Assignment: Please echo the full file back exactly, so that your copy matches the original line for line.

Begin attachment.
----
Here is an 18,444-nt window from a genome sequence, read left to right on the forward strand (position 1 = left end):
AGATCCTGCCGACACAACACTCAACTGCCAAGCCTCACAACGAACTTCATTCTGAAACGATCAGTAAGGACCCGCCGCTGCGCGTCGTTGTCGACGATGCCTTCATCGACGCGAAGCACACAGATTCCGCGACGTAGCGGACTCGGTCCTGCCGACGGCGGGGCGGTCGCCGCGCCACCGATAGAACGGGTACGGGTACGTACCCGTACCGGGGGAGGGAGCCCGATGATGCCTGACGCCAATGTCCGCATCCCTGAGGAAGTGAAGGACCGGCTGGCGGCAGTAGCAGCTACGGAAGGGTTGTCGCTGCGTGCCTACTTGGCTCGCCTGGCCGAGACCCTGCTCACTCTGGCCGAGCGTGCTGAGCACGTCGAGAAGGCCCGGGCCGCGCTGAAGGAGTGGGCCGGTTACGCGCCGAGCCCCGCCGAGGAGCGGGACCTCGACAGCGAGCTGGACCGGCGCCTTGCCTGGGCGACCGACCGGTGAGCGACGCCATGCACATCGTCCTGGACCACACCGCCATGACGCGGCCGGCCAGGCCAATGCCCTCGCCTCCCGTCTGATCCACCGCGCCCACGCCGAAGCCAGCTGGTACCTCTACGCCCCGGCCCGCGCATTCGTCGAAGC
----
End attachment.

Here is an 18,444-nt window from a genome sequence, read left to right on the forward strand (position 1 = left end):
AGATCCTGCCGACACAACACTCAACTGCCAAGCCTCACAACGAACTTCATTCTGAAACGATCAGTAAGGACCCGCCGCTGCGCGTCGTTGTCGACGATGCCTTCATCGACGCGAAGCACACAGATTCCGCGACGTAGCGGACTCGGTCCTGCCGACGGCGGGGCGGTCGCCGCGCCACCGATAGAACGGGTACGGGTACGTACCCGTACCGGGGGAGGGAGCCCGATGATGCCTGACGCCAATGTCCGCATCCCTGAGGAAGTGAAGGACCGGCTGGCGGCAGTAGCAGCTACGGAAGGGTTGTCGCTGCGTGCCTACTTGGCTCGCCTGGCCGAGACCCTGCTCACTCTGGCCGAGCGTGCTGAGCACGTCGAGAAGGCCCGGGCCGCGCTGAAGGAGTGGGCCGGTTACGCGCCGAGCCCCGCCGAGGAGCGGGACCTCGACAGCGAGCTGGACCGGCGCCTTGCCTGGGCGACCGACCGGTGAGCGACGCCATGCACATCGTCCTGGACCACACCGCCATGACGCGGCCGGCCAGGCCAATGCCCTCGCCTCCCGTCTGATCCACCGCGCCCACGCCGAAGCCAGCTGGTACCTCTACGCCCCGGCCCGCGCATTCGTCGAAGC